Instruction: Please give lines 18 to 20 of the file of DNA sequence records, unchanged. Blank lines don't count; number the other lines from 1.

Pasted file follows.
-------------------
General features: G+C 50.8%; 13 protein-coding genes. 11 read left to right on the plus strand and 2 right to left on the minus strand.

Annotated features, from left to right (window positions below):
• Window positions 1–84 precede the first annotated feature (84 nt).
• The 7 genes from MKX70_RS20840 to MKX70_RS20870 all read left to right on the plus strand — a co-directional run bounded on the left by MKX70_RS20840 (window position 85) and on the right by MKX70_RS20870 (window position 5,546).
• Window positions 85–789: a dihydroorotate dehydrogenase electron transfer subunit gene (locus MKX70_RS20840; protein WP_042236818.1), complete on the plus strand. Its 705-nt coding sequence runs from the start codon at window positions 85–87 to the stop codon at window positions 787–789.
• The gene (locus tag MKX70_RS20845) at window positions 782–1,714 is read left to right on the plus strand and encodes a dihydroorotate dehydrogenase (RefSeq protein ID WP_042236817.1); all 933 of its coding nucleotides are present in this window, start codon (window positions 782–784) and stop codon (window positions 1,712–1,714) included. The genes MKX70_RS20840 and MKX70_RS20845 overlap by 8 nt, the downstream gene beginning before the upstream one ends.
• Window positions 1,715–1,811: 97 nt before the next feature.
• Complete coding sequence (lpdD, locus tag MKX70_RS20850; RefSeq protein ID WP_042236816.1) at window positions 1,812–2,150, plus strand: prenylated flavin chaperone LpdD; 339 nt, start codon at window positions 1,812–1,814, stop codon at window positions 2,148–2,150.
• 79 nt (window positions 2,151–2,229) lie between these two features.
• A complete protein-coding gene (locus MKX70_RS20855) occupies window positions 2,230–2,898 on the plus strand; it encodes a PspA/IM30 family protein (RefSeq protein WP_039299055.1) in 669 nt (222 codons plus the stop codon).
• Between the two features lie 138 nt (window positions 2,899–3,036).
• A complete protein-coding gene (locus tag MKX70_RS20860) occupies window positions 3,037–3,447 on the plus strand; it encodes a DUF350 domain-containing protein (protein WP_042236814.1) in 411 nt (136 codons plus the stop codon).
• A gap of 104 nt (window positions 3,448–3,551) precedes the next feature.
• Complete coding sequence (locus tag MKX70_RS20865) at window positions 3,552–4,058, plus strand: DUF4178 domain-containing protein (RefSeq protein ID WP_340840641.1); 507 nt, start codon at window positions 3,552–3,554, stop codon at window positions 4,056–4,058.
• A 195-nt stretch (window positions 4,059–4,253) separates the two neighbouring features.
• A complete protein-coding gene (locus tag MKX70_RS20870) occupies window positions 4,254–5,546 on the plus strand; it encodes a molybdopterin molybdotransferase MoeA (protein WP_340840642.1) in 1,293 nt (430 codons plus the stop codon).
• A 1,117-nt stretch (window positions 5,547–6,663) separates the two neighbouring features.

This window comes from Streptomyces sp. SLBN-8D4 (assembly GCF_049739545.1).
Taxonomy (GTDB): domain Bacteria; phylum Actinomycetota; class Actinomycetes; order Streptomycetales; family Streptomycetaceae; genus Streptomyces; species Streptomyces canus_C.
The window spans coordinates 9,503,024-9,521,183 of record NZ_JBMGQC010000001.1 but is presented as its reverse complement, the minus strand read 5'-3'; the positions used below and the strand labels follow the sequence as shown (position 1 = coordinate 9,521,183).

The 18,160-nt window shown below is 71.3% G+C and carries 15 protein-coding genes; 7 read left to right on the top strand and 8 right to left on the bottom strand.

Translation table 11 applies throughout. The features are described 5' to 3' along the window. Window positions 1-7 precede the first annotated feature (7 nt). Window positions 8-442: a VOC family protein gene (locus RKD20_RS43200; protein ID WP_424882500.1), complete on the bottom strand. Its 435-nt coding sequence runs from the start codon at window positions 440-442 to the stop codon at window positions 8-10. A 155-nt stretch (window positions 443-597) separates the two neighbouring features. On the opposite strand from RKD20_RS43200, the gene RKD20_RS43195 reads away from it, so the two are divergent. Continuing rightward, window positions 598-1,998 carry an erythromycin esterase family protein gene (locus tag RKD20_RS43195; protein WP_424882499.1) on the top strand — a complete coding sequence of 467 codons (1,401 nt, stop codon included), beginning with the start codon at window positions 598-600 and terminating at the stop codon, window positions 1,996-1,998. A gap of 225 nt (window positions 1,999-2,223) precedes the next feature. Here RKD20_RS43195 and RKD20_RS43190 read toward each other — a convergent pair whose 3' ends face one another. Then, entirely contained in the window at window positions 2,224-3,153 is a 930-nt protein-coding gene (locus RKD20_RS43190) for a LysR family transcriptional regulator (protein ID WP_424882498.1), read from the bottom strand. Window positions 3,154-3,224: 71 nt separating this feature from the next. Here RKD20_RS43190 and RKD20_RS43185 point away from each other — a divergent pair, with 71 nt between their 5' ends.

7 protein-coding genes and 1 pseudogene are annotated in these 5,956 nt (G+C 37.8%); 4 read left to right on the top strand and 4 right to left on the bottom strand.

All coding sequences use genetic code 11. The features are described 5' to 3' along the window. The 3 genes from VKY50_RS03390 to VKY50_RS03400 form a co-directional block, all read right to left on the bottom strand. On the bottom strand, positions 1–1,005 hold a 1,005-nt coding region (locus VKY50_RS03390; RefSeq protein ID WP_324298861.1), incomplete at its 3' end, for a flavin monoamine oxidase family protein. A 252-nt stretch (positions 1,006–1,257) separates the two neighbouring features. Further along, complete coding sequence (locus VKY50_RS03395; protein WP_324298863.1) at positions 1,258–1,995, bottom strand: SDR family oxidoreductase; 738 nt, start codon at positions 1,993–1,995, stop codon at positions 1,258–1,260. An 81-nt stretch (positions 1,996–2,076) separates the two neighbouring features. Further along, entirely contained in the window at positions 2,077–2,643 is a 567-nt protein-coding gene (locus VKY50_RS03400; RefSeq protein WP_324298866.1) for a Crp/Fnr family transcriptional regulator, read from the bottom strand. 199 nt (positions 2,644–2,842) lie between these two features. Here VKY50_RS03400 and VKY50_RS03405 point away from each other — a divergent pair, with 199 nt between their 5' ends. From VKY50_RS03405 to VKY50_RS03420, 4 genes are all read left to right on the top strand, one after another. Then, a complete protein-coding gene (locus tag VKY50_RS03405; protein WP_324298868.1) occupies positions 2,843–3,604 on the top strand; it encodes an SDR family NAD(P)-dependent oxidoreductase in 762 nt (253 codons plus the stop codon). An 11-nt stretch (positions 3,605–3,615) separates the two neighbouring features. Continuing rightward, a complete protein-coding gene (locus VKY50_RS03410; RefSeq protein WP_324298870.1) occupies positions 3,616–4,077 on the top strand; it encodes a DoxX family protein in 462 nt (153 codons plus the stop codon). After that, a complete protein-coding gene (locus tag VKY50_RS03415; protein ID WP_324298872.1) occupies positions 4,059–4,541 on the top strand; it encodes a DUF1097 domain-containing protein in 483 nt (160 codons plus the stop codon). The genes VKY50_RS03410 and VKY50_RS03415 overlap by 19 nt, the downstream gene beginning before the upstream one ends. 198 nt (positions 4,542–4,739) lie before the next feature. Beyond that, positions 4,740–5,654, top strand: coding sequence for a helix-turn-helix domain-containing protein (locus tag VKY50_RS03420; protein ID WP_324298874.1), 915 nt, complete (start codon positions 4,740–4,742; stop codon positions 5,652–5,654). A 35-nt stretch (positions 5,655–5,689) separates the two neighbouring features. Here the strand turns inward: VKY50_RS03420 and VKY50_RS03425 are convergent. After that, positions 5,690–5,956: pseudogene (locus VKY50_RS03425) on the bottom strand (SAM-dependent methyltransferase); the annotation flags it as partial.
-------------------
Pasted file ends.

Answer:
This window comes from Streptomyces sp. SLBN-8D4 (assembly GCF_049739545.1).
Taxonomy (GTDB): domain Bacteria; phylum Actinomycetota; class Actinomycetes; order Streptomycetales; family Streptomycetaceae; genus Streptomyces; species Streptomyces canus_C.
The window spans coordinates 9,503,024-9,521,183 of record NZ_JBMGQC010000001.1 but is presented as its reverse complement, the minus strand read 5'-3'; the positions used below and the strand labels follow the sequence as shown (position 1 = coordinate 9,521,183).